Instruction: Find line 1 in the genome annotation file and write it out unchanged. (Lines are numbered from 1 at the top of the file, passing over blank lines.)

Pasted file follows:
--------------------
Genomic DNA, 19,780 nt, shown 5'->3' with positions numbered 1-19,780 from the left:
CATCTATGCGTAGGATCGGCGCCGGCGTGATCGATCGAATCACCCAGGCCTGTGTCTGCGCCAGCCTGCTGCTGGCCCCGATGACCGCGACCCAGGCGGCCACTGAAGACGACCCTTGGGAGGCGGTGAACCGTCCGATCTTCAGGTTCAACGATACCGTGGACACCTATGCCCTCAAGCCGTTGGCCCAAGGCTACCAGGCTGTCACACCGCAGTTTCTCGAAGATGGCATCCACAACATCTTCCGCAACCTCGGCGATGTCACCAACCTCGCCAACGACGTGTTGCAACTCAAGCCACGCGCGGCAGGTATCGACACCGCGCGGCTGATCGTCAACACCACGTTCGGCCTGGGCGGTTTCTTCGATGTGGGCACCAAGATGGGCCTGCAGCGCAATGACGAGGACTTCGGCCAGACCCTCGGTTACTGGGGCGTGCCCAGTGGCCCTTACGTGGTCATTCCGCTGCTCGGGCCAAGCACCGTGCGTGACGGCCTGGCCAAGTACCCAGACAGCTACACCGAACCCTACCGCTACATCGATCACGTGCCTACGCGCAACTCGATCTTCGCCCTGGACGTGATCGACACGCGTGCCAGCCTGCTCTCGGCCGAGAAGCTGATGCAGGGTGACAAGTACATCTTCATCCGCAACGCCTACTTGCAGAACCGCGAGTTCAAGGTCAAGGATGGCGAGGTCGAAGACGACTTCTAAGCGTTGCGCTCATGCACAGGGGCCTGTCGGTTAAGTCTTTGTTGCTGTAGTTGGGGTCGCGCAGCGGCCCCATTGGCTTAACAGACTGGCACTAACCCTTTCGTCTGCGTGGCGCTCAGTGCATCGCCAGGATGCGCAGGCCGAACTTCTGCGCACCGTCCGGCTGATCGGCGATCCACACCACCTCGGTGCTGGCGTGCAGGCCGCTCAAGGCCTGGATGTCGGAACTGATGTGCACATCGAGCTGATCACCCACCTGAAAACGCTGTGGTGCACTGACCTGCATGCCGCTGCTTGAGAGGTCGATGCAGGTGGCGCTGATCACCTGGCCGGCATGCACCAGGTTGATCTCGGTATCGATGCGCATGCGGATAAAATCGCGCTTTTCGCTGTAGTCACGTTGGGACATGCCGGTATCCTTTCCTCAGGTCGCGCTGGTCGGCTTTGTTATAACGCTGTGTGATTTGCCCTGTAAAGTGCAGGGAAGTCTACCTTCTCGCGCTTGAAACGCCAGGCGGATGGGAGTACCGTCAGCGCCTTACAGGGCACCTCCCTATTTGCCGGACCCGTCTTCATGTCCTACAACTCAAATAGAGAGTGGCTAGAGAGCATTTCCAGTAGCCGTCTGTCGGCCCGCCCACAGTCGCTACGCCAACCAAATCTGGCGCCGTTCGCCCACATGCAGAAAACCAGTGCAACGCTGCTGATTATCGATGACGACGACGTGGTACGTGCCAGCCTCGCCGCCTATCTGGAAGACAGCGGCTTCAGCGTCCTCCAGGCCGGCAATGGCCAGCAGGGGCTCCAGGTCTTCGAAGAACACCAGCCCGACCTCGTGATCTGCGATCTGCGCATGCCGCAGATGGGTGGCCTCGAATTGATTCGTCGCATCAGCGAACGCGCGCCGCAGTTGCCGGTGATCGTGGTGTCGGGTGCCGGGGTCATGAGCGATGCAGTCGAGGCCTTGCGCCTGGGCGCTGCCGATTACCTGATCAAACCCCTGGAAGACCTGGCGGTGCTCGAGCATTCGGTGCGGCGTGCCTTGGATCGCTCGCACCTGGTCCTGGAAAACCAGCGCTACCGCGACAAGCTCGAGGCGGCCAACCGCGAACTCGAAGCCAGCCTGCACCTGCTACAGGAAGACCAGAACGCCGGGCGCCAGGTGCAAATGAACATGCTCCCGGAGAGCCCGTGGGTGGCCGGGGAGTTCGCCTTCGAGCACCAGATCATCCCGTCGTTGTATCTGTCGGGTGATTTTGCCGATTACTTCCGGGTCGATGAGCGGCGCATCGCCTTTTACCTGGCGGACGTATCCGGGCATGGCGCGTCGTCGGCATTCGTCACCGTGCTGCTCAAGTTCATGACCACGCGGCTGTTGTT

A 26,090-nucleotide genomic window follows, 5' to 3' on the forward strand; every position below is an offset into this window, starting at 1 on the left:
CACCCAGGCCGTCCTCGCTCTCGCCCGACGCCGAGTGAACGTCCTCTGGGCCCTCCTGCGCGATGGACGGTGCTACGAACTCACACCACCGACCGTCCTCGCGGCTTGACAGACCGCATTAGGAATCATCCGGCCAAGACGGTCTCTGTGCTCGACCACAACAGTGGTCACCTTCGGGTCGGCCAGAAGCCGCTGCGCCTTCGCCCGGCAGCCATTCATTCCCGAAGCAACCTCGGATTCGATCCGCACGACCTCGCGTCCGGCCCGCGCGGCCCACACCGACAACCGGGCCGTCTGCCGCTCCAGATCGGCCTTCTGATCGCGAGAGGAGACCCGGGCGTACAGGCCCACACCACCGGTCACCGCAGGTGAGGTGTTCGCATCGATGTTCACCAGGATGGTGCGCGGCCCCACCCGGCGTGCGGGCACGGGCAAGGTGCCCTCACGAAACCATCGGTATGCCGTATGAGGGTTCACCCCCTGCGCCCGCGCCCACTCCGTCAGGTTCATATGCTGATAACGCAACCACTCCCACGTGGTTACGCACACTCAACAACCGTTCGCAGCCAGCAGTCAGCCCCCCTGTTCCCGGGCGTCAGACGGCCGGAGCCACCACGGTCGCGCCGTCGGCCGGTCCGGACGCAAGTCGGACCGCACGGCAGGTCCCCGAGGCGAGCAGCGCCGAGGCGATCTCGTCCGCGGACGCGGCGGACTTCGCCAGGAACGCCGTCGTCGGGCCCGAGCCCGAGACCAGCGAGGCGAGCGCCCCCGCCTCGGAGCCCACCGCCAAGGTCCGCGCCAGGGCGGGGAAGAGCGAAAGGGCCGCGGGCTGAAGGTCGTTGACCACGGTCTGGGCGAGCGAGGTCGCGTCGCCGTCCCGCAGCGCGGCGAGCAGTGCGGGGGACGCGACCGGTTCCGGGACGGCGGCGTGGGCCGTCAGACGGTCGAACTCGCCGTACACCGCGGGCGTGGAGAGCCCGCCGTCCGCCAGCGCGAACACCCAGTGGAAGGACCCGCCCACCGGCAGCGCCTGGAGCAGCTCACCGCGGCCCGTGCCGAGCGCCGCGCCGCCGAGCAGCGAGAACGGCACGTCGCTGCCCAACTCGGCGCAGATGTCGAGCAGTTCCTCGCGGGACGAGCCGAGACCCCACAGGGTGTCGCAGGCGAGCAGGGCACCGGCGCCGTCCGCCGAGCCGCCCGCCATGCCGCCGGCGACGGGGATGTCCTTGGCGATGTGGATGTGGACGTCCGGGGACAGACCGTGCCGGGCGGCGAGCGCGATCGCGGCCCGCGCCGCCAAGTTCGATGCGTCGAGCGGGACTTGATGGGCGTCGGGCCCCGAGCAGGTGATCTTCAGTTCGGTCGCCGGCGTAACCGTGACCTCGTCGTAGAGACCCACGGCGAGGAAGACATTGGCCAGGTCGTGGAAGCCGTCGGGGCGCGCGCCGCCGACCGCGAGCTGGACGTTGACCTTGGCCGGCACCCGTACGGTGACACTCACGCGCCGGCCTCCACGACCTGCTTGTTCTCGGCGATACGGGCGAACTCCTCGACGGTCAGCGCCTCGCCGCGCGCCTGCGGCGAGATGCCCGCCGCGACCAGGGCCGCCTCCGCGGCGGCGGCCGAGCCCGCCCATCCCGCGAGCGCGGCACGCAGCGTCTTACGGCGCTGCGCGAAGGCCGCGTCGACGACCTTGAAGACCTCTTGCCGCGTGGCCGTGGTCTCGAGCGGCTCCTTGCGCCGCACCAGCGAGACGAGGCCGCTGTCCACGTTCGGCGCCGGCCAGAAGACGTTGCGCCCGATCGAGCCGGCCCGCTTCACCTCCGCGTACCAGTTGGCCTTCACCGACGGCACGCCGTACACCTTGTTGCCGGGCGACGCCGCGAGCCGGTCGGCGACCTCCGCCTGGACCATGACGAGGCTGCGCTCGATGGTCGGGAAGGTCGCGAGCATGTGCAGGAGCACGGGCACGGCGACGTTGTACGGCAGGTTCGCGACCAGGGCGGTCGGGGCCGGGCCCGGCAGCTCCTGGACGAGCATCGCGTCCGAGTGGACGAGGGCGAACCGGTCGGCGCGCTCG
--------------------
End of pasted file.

Genomic DNA, 19,780 nt, shown 5'->3' with positions numbered 1-19,780 from the left: